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Cord blood lymphocyte count as a potential screening tool for severe combined immunodeficiency (SCID)

Presented at the Neonatal Society 2018 Summer Meeting (programme).

Timon J1, Wrafter A2, Gilmore R2, Moylett E1

1 Academic Department of Paediatrics, NUI Galway
2 Department of Haematology, UHG

Background: SCID is a rare inherited disease of the immune system commonly characterised by lymphopenia at birth. The condition is typically fatal unless corrected. The aim of our study was to investigate a useful cut-off absolute lymphocyte value (cord blood sample) as a potential screening tool for SCID; a secondary aim was to evaluate the feasibility of cord sampling as a screening method for SCID.

Methods: All healthy term infants delivered during an 8-week study period were viable for inclusion. Consent was obtained as an ‘opt-out’ during antenatal visits or at onset of labour. A full blood count was performed on each cord blood sample focusing on a lower absolute lymphocyte limit of 2 x 10^9 as a predictor for possible SCID. The study was approved by the Clinical Research Ethics Committee.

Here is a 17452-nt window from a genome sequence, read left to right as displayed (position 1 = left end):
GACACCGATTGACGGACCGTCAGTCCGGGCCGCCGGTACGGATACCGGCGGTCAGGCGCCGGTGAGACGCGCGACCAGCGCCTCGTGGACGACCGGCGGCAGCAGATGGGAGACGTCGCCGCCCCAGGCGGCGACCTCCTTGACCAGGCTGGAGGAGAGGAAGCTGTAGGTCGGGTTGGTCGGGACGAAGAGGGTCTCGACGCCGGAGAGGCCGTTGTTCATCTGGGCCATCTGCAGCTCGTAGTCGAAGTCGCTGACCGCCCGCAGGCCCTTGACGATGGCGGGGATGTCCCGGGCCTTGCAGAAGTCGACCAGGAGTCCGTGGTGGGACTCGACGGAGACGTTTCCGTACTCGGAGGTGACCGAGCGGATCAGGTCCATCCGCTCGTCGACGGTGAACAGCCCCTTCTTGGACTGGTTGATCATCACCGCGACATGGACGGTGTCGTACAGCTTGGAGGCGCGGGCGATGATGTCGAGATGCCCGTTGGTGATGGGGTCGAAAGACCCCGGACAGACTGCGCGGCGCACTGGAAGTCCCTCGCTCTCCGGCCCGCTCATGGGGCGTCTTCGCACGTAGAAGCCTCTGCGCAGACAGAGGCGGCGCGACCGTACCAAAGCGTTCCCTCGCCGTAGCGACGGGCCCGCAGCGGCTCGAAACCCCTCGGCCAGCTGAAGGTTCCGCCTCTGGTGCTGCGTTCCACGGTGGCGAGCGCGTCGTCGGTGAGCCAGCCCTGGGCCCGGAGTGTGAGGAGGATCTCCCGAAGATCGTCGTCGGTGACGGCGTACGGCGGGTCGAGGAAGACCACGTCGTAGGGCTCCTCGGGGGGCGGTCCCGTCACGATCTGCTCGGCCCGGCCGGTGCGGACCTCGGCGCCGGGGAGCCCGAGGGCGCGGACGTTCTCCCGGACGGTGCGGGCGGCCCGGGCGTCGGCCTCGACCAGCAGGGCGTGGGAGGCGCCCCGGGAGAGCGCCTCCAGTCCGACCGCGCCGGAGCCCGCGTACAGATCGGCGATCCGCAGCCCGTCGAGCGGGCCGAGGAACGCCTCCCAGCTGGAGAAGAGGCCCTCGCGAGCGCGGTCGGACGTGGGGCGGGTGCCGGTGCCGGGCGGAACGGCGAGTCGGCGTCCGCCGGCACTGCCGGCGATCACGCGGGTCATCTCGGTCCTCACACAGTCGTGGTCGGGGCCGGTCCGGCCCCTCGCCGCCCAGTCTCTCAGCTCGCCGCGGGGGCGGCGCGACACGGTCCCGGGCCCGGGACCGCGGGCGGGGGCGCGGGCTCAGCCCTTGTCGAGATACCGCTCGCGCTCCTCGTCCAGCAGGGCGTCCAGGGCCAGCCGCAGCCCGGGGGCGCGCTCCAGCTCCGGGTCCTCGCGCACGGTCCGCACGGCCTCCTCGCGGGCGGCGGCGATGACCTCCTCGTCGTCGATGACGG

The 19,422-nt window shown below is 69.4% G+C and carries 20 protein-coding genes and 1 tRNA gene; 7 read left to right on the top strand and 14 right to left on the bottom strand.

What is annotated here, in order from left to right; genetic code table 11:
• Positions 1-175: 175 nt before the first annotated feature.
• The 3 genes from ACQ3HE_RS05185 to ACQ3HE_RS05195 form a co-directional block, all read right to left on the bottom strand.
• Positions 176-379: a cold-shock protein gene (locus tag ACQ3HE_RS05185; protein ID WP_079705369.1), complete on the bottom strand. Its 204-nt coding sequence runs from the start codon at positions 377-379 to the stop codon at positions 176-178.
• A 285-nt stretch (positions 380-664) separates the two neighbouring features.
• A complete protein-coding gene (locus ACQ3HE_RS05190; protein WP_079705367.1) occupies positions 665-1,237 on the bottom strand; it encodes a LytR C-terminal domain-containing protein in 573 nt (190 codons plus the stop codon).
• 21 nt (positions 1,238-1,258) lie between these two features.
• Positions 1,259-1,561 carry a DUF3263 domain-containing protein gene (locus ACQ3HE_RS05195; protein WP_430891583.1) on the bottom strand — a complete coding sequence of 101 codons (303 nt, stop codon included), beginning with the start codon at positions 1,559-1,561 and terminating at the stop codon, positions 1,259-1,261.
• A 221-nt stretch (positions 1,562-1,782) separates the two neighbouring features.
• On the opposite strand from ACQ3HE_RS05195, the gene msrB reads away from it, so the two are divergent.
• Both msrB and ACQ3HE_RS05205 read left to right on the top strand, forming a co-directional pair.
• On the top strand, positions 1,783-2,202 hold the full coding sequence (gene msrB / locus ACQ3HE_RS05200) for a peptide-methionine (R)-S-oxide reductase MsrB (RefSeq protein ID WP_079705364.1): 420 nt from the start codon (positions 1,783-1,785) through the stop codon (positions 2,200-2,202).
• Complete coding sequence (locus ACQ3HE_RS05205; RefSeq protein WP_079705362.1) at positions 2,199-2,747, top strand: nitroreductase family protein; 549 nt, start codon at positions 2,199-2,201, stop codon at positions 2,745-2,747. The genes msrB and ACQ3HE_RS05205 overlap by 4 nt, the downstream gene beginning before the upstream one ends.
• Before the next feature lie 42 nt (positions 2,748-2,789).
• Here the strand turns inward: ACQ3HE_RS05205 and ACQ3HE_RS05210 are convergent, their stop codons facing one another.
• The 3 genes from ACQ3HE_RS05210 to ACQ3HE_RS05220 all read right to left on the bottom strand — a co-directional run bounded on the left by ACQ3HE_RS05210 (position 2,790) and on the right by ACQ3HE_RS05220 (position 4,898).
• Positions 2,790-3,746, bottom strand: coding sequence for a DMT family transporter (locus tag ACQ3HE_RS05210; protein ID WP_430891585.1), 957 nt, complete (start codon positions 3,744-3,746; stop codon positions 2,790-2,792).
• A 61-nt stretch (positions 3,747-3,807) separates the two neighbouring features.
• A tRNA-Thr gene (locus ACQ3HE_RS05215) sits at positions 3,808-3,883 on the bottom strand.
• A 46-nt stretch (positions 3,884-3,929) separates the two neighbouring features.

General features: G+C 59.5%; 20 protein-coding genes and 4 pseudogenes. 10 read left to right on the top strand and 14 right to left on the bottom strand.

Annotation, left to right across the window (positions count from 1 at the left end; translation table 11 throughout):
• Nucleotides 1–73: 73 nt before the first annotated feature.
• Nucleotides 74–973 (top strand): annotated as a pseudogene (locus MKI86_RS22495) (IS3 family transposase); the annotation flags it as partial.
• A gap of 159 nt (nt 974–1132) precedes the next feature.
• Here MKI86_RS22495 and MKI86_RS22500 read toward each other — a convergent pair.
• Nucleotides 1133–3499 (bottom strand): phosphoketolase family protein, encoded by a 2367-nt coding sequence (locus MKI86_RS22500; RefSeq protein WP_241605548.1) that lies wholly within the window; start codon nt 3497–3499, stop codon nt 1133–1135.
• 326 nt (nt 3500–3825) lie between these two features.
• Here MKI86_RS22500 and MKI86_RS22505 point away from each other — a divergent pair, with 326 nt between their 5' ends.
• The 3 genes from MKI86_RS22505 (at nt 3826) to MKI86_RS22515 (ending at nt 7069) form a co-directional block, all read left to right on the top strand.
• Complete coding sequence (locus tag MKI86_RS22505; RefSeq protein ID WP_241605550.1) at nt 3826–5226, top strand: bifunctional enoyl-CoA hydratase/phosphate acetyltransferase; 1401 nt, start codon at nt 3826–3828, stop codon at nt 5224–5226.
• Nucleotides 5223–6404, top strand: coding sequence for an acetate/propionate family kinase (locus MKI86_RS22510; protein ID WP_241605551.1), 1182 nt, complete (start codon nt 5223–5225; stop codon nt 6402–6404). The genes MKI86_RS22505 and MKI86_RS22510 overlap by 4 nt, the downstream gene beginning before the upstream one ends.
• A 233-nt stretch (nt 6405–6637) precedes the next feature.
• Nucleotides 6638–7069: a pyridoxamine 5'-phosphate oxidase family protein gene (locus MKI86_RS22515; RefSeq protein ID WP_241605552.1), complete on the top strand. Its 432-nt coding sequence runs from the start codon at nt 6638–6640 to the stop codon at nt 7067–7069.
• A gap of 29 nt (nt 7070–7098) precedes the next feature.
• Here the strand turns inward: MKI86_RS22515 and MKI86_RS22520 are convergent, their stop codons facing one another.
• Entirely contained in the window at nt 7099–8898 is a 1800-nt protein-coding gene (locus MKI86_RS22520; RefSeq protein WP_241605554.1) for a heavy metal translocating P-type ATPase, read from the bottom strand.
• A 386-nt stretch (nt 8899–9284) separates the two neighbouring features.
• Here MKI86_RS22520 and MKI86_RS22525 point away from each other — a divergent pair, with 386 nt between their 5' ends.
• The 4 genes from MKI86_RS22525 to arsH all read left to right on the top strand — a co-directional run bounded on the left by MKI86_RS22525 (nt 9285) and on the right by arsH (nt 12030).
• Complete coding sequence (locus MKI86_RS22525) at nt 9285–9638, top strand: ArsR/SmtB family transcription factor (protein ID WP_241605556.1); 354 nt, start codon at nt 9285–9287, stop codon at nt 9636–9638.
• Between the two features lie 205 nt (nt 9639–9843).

Results: Over the 8-week period, there were approximately 360 births in UCHG with 324 of these fitting our inclusion criteria, despite this cord samples were obtained from only 133 healthy term newborns. 26 of these samples were clotted; therefore 107 samples were fully analysed. We report a mean lymphocyte value at birth of 5.51 x10^9L (SD, 1.787; range, 0.9-11.7), neutrophils a mean of 6.98x10^9L (SD, 2.67; range, 2.9-14.4) and platelets a mean of 276.36x10^9L (SD, 65.2; range, 39-430). One newborn had a lymphocyte count below our cut off point (0.9 x10^9), this child was followed up and values normalized within the first few weeks of life.

Conclusion: Cord samples are easy to obtain however many missed opportunities would negate this approach for a national screening approach. Normative data for full blood count values were generated. A lower white cell count of 1.5 would be acceptable for SCID screening purposes.

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